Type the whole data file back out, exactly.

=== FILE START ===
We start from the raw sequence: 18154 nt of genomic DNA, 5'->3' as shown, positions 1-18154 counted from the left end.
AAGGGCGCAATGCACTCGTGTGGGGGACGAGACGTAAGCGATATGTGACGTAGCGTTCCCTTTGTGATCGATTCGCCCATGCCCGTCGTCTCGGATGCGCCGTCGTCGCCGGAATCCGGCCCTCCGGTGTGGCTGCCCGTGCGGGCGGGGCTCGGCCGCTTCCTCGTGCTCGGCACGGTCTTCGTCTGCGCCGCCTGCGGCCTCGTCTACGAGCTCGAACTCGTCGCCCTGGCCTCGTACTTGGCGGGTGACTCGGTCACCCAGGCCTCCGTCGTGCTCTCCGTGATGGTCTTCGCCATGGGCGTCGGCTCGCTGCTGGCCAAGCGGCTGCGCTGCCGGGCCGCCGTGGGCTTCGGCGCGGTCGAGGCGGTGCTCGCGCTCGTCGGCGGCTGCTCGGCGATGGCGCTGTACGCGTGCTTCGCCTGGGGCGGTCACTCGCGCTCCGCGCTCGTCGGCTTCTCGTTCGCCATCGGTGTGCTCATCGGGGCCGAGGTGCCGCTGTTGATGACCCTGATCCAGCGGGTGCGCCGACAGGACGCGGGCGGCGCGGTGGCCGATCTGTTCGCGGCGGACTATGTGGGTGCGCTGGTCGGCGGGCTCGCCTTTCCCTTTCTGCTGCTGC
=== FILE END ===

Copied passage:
We start from the raw sequence: 18154 nt of genomic DNA, 5'->3' as shown, positions 1-18154 counted from the left end.
AAGGGCGCAATGCACTCGTGTGGGGGACGAGACGTAAGCGATATGTGACGTAGCGTTCCCTTTGTGATCGATTCGCCCATGCCCGTCGTCTCGGATGCGCCGTCGTCGCCGGAATCCGGCCCTCCGGTGTGGCTGCCCGTGCGGGCGGGGCTCGGCCGCTTCCTCGTGCTCGGCACGGTCTTCGTCTGCGCCGCCTGCGGCCTCGTCTACGAGCTCGAACTCGTCGCCCTGGCCTCGTACTTGGCGGGTGACTCGGTCACCCAGGCCTCCGTCGTGCTCTCCGTGATGGTCTTCGCCATGGGCGTCGGCTCGCTGCTGGCCAAGCGGCTGCGCTGCCGGGCCGCCGTGGGCTTCGGCGCGGTCGAGGCGGTGCTCGCGCTCGTCGGCGGCTGCTCGGCGATGGCGCTGTACGCGTGCTTCGCCTGGGGCGGTCACTCGCGCTCCGCGCTCGTCGGCTTCTCGTTCGCCATCGGTGTGCTCATCGGGGCCGAGGTGCCGCTGTTGATGACCCTGATCCAGCGGGTGCGCCGACAGGACGCGGGCGGCGCGGTGGCCGATCTGTTCGCGGCGGACTATGTGGGTGCGCTGGTCGGCGGGCTCGCCTTTCCCTTTCTGCTGCTGC